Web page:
A bomb exploded near a security checkpoint in northeast Cairo at dawn on Monday, injuring at least three, Al-Ahram reported. The bomb was planted by unidentified assailants in Cairo’s Hadayeq al-Qubah district. It blew up as a nightly patrol passed by, a security official told Al-Ahram. Three security personnel were injured in the attack, with one in a critical condition, the source added. A police team has started investigations into the incident, reported the state news agency MENA, while Ministry of Interior spokesman Hany Abdel Latif said that there is no information available so far about the perpetrators of the bomb attack. [Ahram Online, DNE, Reuters, Mada Masr, Aswat Masriya, 11/25/2013]

Brotherhood behind ‘terrorist’ attacks says Egypt’s interior minister
Egyptian Interior Minister Mohamed Ibrahim claimed Saturday that Egypt’s Muslim Brotherhood was behind past major attacks targeting police personnel in the country. Ibrahim gave names of several alleged perpetrators identified and arrested by security forces following the attacks, amid increased pressure on speeding up investigations into ongoing security breaches. He revealed the identities of the perpetrators behind recent multiple attacks, including the assassination attempt that targeted him and the assassination of high-ranking homeland security officer Mohamed Mabrouk. In a press conference Ibrahim announced that a “jihadist cell” led by Mohamed Fathi Al-Shazli is responsible for Mabrouk’s assassination. The minister also announced information about the assassination attempt that targeted him. “We identified the perpetrators twenty-four hours after the attempt” Ibrahim remarked. [Ahram Online, AFP/Egypt Independent, DNE, 11/23/2013]

Also of Interest:
Missile falls on Sinai, news agency reports Egypt Independent
Four Takfiri elements killed, twenty-nine others arrested in North Sinai | SIS


Egypt expels Turkish ambassador, Turkey retaliates
Egypt said on Saturday it was expelling Turkey’s ambassador and accused Ankara of backing organizations bent on undermining the country, an apparent reference to the Muslim Brotherhood of ousted Egyptian president Mohamed Morsi. Foreign Ministry Spokesperson Badr Abdel Aaty said the decision to reduce diplomatic representation is a pure Egyptian one, however, ties with Turkey are not severed but ongoing diplomatically and economically. However, Turkish Prime Minister Tayyip Erdogan issued a blunt rebuff to Egypt’s army-backed rulers, declaring on live television, “I will never respect those who come to power through military coups.” He spoke shortly after Turkey had retaliated the Egyptian move by declaring the Egyptian ambassador, currently out of the country, persona non grata. Turkish President Abdullah Gul speaking on state-run TRT television before Erdogan, was more measured in his remarks, saying “I hope our relations will again get back on track.” Egypt’s Prime Minister Hazem El-Beblawy said downgrading diplomatic representation with Turkey is a political stance against the Turkish government, and not the state of Turkey, which he said is an “important country in the region” and that “relations would be back to normal in the right time.” On Monday, Turkish Foreign Minister Ahmet Davutoglu stressed the necessity of boosting relations between the two countries and that “Turkey will continue to have close relations with Egyptians, “Egypt is Turkey’s historical friend and will continue to be so.”  While Egypt-Turkey business ties may be sluggish, they will not cease despite deteriorating political relations between the two countries, according to the Turkish chairperson of the Egyptian-Turkish Business Council. The Council called for separating political and economic issues between the two countries, while Egypt’s Civil Aviation Minister abdel Aziz Fadel said reducing diplomatic representation between Turkey and Egypt will not affect air transport agreements between the two countries, being international ones. [Reuters, Ahram Online, DNE, Aswat Masriya, 11/25/2013]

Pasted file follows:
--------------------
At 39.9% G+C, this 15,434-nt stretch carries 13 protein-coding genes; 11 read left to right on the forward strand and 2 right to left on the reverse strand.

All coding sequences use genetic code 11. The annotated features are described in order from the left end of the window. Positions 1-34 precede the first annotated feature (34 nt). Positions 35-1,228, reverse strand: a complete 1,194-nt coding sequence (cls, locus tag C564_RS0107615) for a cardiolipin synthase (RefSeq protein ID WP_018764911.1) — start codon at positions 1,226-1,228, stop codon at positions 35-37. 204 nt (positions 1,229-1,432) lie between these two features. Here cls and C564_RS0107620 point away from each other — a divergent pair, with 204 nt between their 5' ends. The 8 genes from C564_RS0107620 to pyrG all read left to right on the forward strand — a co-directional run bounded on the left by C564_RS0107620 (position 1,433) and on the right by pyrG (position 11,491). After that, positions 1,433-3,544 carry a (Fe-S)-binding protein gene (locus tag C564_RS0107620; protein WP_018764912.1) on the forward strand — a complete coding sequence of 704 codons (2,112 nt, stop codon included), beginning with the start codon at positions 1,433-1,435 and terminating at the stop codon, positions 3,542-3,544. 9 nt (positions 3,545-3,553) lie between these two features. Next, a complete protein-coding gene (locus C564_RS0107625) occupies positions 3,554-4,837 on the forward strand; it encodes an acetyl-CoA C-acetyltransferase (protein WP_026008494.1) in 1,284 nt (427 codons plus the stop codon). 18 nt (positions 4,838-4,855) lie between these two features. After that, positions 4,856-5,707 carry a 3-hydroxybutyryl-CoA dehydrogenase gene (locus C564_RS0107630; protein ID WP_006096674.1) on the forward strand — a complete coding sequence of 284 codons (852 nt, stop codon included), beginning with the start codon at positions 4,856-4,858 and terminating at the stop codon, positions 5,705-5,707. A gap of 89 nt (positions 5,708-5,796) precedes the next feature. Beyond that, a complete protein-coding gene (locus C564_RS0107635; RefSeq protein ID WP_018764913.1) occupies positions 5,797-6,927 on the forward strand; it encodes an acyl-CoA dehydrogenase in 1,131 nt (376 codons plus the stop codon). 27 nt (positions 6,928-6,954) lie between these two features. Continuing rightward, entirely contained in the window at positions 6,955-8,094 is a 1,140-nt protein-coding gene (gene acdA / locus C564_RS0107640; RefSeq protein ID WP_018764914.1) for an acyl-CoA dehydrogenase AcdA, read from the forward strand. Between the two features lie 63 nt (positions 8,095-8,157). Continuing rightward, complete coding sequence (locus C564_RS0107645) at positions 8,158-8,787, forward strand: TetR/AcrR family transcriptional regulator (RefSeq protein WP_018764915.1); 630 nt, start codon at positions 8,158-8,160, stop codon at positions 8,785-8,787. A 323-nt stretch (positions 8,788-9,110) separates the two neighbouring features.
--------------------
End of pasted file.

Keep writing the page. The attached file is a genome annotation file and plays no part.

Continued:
Also of Interest:
Egypt, Saudi Arabia start joint naval training | Egypt Independent, DNE
EU’s Moran: ‘June 30 was a popular revolution’ | Mada Masr

Image: Photo: DNE